The electric utility sector is in the midst of paradigmatic change. Market forces include decreased load growth, technological advances in distributed energy resources, pressures for decarbonization, and demands for increased efficiency and new utility services. Meanwhile, as the utility monopoly is undermined and profits slow, financial analysts signal increasing risk to potential utility investors. Suggestions for transforming the existing regulatory structure abound. At the broadest level, such proposals reflect an established divide between energy policy, which traditionally focuses on economics and markets, and environmental law, which is based in the protection of natural resources and ecosystems. To marry the two camps and reach the desired end goals of both industry and environmental advocates, an integrated approach—merging economic, regulatory, and environmental perspectives—must be taken. A key aspect of the analysis must be the recognition that regulation creates incentives, and incentive-based regulation can and should be used to further goals for the new utility system. This Article: (1) identifies regulatory and economic incentives embedded in the current utility system; (2) assesses current market trends and new utility goals; and (3) analyzes the intersection of embedded regulatory incentives and key proposals for regulatory changes in light of the new goals. It finds that proposals for regulatory change often fail to account for existing regulatory incentives, and ignore opportunities to use regulatory incentives to modify and encourage desired utility behavior. It concludes with recommendations for ways to incorporate incentive-based regulation in proposals for new utility regulatory structures.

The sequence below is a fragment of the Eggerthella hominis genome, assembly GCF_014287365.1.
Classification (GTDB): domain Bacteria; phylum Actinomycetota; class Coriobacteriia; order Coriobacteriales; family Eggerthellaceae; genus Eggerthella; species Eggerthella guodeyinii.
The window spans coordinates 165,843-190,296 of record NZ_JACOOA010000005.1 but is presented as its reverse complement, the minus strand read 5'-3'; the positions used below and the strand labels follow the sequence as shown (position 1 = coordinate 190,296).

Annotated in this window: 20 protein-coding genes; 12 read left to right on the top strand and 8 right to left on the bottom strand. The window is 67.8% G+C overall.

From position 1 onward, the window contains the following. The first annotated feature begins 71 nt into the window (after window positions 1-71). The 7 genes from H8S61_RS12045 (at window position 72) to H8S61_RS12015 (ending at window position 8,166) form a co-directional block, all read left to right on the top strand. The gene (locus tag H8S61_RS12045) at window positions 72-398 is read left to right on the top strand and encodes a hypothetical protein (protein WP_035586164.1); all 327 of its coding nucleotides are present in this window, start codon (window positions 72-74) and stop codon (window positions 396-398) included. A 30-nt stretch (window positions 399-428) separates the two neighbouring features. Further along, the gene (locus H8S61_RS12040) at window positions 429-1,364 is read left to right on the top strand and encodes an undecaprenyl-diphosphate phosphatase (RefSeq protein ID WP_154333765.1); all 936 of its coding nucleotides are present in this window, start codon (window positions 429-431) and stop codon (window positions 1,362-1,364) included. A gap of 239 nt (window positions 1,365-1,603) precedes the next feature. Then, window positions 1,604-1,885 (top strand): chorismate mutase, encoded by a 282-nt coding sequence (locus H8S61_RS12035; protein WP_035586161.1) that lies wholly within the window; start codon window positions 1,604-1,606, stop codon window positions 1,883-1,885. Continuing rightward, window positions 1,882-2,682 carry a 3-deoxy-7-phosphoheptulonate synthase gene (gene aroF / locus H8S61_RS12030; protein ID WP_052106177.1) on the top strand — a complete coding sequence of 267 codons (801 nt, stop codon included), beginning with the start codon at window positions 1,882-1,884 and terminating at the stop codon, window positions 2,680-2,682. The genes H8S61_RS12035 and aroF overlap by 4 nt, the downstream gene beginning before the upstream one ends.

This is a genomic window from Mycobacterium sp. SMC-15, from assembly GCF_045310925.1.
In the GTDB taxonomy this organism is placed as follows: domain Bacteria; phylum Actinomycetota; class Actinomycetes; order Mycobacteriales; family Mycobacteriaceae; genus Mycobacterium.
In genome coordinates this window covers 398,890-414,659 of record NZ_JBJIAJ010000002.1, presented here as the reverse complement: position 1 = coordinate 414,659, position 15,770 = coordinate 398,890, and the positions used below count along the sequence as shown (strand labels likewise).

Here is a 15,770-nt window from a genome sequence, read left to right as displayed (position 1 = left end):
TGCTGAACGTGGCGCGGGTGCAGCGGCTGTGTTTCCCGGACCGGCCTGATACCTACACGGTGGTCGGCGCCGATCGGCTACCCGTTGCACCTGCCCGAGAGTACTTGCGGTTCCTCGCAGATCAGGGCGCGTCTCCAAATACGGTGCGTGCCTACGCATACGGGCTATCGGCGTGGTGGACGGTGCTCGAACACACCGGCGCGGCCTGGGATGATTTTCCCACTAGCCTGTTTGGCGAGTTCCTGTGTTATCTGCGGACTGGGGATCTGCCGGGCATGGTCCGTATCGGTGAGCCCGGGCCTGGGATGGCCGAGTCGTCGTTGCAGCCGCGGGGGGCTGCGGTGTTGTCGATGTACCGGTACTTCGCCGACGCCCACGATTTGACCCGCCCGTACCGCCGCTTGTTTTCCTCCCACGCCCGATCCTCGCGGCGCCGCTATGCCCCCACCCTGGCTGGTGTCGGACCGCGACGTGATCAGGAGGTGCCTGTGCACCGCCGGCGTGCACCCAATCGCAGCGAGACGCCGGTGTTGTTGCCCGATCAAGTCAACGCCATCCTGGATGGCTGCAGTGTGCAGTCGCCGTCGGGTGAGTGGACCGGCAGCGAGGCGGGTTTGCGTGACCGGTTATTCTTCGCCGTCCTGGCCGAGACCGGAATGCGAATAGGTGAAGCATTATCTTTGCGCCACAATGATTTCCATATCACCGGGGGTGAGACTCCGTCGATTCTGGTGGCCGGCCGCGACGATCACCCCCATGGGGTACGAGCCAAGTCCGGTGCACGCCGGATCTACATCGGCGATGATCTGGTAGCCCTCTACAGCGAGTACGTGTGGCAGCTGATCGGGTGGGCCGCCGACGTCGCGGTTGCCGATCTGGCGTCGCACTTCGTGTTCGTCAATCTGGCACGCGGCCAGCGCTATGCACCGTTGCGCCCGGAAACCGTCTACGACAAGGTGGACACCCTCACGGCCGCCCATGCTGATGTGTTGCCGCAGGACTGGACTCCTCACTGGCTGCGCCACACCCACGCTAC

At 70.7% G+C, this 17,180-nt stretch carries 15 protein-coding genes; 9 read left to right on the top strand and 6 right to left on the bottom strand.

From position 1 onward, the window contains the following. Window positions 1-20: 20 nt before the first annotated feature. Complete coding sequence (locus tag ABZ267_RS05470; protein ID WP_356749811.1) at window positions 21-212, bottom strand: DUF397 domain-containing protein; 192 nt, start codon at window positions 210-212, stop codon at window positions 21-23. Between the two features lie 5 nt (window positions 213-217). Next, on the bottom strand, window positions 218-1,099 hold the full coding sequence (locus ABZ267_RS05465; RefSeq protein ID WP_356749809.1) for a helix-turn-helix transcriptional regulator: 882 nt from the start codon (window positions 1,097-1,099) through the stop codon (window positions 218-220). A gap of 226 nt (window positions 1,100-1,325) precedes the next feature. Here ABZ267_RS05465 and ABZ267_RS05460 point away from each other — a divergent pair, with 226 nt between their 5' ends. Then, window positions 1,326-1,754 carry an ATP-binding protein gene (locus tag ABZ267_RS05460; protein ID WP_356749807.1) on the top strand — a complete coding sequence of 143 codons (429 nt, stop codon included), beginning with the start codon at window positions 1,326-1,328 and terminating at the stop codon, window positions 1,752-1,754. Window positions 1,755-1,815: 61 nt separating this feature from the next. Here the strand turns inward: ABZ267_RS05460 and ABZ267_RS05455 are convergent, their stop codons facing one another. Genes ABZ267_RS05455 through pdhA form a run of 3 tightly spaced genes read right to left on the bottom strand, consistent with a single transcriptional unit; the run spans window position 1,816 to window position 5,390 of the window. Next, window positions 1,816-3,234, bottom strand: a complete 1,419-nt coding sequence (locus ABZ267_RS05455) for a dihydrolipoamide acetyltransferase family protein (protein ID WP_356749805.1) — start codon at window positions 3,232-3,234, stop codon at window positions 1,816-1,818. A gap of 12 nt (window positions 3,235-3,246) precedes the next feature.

Incentive Regulation, New Business Models, and the Transformation of the Electric Power Industry,
Mich. J. Envtl. & Admin. L.
Available at: http://repository.law.umich.edu/mjeal/vol5/iss2/1